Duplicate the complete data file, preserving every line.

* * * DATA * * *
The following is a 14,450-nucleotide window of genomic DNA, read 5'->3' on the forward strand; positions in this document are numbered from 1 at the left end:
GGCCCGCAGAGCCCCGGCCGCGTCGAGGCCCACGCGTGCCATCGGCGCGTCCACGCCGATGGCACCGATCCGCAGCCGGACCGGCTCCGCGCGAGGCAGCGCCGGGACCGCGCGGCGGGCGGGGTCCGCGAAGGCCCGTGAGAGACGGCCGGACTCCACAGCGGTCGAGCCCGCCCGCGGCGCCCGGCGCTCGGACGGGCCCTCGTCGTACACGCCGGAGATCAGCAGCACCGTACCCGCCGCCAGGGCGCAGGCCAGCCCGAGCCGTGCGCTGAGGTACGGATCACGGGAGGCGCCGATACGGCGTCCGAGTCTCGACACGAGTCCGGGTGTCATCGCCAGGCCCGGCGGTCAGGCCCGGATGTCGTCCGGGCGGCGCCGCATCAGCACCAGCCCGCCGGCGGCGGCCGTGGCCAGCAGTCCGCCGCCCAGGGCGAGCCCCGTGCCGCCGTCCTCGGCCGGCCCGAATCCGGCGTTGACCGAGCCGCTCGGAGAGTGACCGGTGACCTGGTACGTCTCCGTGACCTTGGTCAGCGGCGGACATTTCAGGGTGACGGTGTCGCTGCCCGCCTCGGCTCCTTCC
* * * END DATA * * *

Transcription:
The following is a 14,450-nucleotide window of genomic DNA, read 5'->3' on the forward strand; positions in this document are numbered from 1 at the left end:
GGCCCGCAGAGCCCCGGCCGCGTCGAGGCCCACGCGTGCCATCGGCGCGTCCACGCCGATGGCACCGATCCGCAGCCGGACCGGCTCCGCGCGAGGCAGCGCCGGGACCGCGCGGCGGGCGGGGTCCGCGAAGGCCCGTGAGAGACGGCCGGACTCCACAGCGGTCGAGCCCGCCCGCGGCGCCCGGCGCTCGGACGGGCCCTCGTCGTACACGCCGGAGATCAGCAGCACCGTACCCGCCGCCAGGGCGCAGGCCAGCCCGAGCCGTGCGCTGAGGTACGGATCACGGGAGGCGCCGATACGGCGTCCGAGTCTCGACACGAGTCCGGGTGTCATCGCCAGGCCCGGCGGTCAGGCCCGGATGTCGTCCGGGCGGCGCCGCATCAGCACCAGCCCGCCGGCGGCGGCCGTGGCCAGCAGTCCGCCGCCCAGGGCGAGCCCCGTGCCGCCGTCCTCGGCCGGCCCGAATCCGGCGTTGACCGAGCCGCTCGGAGAGTGACCGGTGACCTGGTACGTCTCCGTGACCTTGGTCAGCGGCGGACATTTCAGGGTGACGGTGTCGCTGCCCGCCTCGGCTCCTTCC